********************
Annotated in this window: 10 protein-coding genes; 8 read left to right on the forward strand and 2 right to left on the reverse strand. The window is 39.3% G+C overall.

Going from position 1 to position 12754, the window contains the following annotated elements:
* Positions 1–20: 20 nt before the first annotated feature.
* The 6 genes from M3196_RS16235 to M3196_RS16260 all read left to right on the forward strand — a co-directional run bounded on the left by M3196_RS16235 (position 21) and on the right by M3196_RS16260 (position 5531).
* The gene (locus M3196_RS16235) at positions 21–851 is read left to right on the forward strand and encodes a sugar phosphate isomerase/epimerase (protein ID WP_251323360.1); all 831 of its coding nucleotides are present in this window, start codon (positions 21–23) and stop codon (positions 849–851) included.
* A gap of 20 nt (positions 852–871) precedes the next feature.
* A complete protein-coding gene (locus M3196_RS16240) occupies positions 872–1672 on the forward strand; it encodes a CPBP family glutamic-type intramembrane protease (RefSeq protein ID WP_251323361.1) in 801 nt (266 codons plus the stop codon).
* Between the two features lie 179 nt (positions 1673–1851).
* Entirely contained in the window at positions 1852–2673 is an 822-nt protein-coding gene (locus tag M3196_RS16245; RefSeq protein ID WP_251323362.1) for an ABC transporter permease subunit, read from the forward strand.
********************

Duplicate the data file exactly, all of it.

Annotated in this window: 10 protein-coding genes; 8 read left to right on the forward strand and 2 right to left on the reverse strand. The window is 39.3% G+C overall.

Going from position 1 to position 12754, the window contains the following annotated elements:
* Positions 1–20: 20 nt before the first annotated feature.
* The 6 genes from M3196_RS16235 to M3196_RS16260 all read left to right on the forward strand — a co-directional run bounded on the left by M3196_RS16235 (position 21) and on the right by M3196_RS16260 (position 5531).
* The gene (locus M3196_RS16235) at positions 21–851 is read left to right on the forward strand and encodes a sugar phosphate isomerase/epimerase (protein ID WP_251323360.1); all 831 of its coding nucleotides are present in this window, start codon (positions 21–23) and stop codon (positions 849–851) included.
* A gap of 20 nt (positions 852–871) precedes the next feature.
* A complete protein-coding gene (locus M3196_RS16240) occupies positions 872–1672 on the forward strand; it encodes a CPBP family glutamic-type intramembrane protease (RefSeq protein ID WP_251323361.1) in 801 nt (266 codons plus the stop codon).
* Between the two features lie 179 nt (positions 1673–1851).
* Entirely contained in the window at positions 1852–2673 is an 822-nt protein-coding gene (locus tag M3196_RS16245; RefSeq protein ID WP_251323362.1) for an ABC transporter permease subunit, read from the forward strand.